Breaking down walls


Fuel ethanol in the US is most widely used as an E10 gasoline blend (10% ethanol) and the supply chain from existing corn ethanol plants, currently outstrips demand.  This “blend wall” is a disincentive to research and investment in ethanol production.

The State of Iowa gives cause for optimism, following the reported retail triumph of corn-based E85 (85%) blend. Iowa’s Renewable Fuels Association report that in the first quarter of 2011, despite a reduction in retail tax credit for E85, higher oil prices have helped sales to exceed 2.6 million gallons (a 27% increase on the previous year).

It seems that in the US, corn ethanol production is capable of overcoming the blend wall. Meanwhile, Finland have pioneered a more sustainable solution, with plants producing E85 from side streams of food industry waste.  At less cost to the environment, industrial production of ethanol from lignocellulosic biomass remains out of reach to short-term profiteers. The past month’s publications in Biotechnology for Biofuels  include diverse studies that crack open the practical barriers presented by the plant cell wall, including treatments of corn stover, wheat straw and willow coppice to increase the yield of fermentable sugars. 

Helen Whitaker

Journal Development Manager at BioMed Central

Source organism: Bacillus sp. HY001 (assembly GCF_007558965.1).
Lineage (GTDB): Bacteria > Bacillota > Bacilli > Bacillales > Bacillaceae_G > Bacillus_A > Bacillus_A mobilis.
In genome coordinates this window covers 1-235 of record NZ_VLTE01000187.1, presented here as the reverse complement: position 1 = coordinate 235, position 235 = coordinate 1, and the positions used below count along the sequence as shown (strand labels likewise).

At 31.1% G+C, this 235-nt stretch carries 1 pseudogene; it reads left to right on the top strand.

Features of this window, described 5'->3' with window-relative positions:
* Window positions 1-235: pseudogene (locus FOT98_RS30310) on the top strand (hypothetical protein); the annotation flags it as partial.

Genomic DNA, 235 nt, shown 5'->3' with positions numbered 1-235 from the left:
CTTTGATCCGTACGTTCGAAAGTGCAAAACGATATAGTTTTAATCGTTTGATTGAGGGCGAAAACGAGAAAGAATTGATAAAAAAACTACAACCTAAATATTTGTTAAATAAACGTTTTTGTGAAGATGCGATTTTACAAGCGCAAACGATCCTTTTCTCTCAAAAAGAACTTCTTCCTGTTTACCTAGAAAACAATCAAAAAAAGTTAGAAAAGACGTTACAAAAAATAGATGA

Helen is part of the Biological Sciences publishing team at BioMed Central. She obtained her PhD in molecular ecology from the University of Glasgow, UK. Her post-doctoral studies in aquaculture genetics took her from Scotland to South Africa, before joining BMC in 2008.

View the latest posts on the On Biology homepage

One Comment

Marlene Schooler

Just read a really plausible novel called The Prophesy Gene. The main characters uncover a number of unintended genetic mutations as a result of the 1980s Aral Sea environmental disaster in Central Asia and the accidental release of a genetically modified strain of anthrax.  The author makes a pretty scary claim that mankind is stifling its own evolution by premeditated and accidental genetic engineering and mutations because we can’t possibly understand all of the consequences to ecosystems and dormant genetic sites and the food chain when we monkey with this stuff.  For example, some people eat oxen that have grazed on mutated vegetation and those people’s digestive systems irreparably stop working.  Or some dangerous fungus that humans eradicate because it causes disease but they don’t realize that it also sequesters carbon dioxide and could reverse global warming.  But I think the best one is that if it wasn’t for scientist’s genetic meddling, humans might one day evolve senses that bats and sharks have like hunting by their internal sonar or the ability that butterflies and some birds have to navigate by the earth’s magnetic field.  The book is by Stuart Schooler.  His website is and there’s a link to a blog and a Youtube video (

Comments are closed.